It was during this period that she made a stand against the all-male competitions. Although a predecessor, Jenny Douglas, had made a breakthrough in the late 19th century and been permitted to dance alongside men, the move was still not generally accepted and women were barred from many games. When Miss Jessiman spotted a poster for the Nairn Highland Games, which omitted to state the dancing competition was “males only”, she seized her chance and posted in her entry. A special committee was convened to consider her application and it was decided to let her take part. She became the first woman to compete at Nairn. When women initially competed with the men they had to wear the same outfit, including bonnets, feathers plaids and huge sporrans – “everything but the kitchen sink,” she used to say. Later she became the first female to compete in the Scottish Official Board of Highland Dancing (SOBHD) outfit of kilt, hose and lighter jacket.

After her victory at Nairn, she competed in the World Highland Dance championships at the Cowal Gathering for a decade from 1951, always taking the runner up or third place until 1961 when she became world champion at the age of 40. In July that year, she performed at the Palace of Holyrood House and was presented to the Queen and the Duke of Edinburgh.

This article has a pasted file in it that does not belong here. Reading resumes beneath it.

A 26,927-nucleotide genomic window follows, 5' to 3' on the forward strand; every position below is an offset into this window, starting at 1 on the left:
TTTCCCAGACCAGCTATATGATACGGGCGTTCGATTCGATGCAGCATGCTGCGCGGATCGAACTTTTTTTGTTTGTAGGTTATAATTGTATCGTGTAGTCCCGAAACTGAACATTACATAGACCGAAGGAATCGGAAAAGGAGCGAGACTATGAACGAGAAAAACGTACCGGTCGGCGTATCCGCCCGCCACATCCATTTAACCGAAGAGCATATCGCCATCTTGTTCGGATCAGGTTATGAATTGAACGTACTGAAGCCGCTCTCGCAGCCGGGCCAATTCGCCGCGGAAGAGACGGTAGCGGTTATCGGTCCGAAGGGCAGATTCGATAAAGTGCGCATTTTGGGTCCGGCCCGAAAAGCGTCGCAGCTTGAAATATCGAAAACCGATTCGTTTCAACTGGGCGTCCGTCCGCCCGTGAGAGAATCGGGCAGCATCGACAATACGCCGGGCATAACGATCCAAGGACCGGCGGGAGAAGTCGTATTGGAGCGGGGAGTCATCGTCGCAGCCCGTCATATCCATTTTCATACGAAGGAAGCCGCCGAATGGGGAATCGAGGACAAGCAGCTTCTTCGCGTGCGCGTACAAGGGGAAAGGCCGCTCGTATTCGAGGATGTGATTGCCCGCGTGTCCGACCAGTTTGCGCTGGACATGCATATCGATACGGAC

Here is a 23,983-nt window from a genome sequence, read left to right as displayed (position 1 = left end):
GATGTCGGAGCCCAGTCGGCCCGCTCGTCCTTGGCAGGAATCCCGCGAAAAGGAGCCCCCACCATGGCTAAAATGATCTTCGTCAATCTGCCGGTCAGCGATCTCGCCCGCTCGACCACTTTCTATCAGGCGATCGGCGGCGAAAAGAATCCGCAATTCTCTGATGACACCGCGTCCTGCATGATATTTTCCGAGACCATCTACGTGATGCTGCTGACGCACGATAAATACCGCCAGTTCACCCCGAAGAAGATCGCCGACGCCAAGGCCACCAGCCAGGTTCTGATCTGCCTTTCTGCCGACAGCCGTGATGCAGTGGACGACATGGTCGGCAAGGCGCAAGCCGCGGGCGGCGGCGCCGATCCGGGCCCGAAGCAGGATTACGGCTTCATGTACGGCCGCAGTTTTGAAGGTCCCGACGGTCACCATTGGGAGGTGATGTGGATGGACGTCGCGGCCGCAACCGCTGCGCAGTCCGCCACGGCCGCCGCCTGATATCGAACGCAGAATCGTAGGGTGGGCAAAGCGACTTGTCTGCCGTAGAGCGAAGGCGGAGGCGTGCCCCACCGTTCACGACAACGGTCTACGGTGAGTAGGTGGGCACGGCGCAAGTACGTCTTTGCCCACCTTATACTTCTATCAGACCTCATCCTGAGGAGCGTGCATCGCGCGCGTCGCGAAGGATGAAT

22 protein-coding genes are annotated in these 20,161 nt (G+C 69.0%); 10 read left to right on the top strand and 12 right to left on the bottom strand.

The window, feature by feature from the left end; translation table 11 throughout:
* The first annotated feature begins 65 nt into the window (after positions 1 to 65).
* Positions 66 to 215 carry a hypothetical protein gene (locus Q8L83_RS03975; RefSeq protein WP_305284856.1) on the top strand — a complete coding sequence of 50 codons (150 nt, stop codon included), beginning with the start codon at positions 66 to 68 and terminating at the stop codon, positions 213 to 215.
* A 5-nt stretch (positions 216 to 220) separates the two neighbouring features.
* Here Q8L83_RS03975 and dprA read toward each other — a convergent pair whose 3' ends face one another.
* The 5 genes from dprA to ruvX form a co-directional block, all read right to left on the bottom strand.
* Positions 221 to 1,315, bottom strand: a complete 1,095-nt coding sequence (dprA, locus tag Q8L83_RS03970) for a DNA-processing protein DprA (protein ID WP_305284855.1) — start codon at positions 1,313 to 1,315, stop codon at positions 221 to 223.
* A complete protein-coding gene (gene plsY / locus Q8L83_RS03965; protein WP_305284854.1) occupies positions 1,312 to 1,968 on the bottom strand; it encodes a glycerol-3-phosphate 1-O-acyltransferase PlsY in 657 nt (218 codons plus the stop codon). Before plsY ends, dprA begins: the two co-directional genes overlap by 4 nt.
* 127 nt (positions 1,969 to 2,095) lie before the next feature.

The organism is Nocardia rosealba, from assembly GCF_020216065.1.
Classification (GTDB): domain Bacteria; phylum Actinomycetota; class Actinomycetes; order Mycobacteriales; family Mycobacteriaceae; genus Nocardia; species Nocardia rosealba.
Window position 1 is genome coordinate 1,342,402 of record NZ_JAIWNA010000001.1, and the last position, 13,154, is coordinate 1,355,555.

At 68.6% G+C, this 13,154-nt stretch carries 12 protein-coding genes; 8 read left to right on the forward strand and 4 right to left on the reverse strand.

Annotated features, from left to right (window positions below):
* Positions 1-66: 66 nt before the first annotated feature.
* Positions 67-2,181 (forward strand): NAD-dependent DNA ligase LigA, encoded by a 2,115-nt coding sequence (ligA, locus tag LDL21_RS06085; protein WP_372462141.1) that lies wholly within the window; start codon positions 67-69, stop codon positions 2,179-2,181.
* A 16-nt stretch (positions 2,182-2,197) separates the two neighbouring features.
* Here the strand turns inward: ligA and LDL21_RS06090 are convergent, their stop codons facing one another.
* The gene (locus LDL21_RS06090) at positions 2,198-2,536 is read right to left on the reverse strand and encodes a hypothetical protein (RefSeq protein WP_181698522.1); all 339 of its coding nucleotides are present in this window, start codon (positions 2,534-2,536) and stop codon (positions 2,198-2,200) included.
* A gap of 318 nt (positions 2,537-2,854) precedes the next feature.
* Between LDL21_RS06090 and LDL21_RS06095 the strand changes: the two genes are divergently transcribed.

Miss Jessiman, who set up her own dancing school in Huntly in 1951 and was also three times open British champion, went on the beat 15 other dancers at the peak of their game by becoming Champion of Champions in 1962. It was, she said, her greatest achievement.

That same year she married local stonemason, Fred McKay, whom she had known through the church for years. They married on a Monday and went off round the Highland games circuit on honeymoon with Betty competing in numerous contests for the rest of the week.

Throughout her long career she competed at countless games, including the Lonach Gathering but her favourite was Morar. She was disappointed never to dance at the Braemar Gathering, which remained out of bounds then, however she did witness a little of her heritage on stage there when her granddaughter competed wearing her grandmother’s kilt.

She also toured Canada and the US as a judge as well as giving lectures. It started as a four to six-week tour and stretched to ten weeks as additional dates were added. In addition, she was an examiner for and the longest-serving member of the UK Alliance of Teacher of Dance and a judge for the SOBHD.

Hugely respected, she was a strict teacher when it came to technique but she also had a great sense of humour and wanted her students, many of whom became champions, to enjoy their dancing. She also had the honour of having numerous strathspeys and a jig composed for her by admiring pipers.

Last year, she was delighted to celebrate the 60th anniversary of her school, which is now run by her daughter. Her dancing legacy also endures in her grandchildren: Gordon, a former Scottish Ballet senior associate now studying contemporary dance; Laura, a cruise ship dance captain and twins Fraser and Andrew, who are both dancers.

Widowed in 2002, she is survived by her daughter Patricia-Ann and four grandchildren.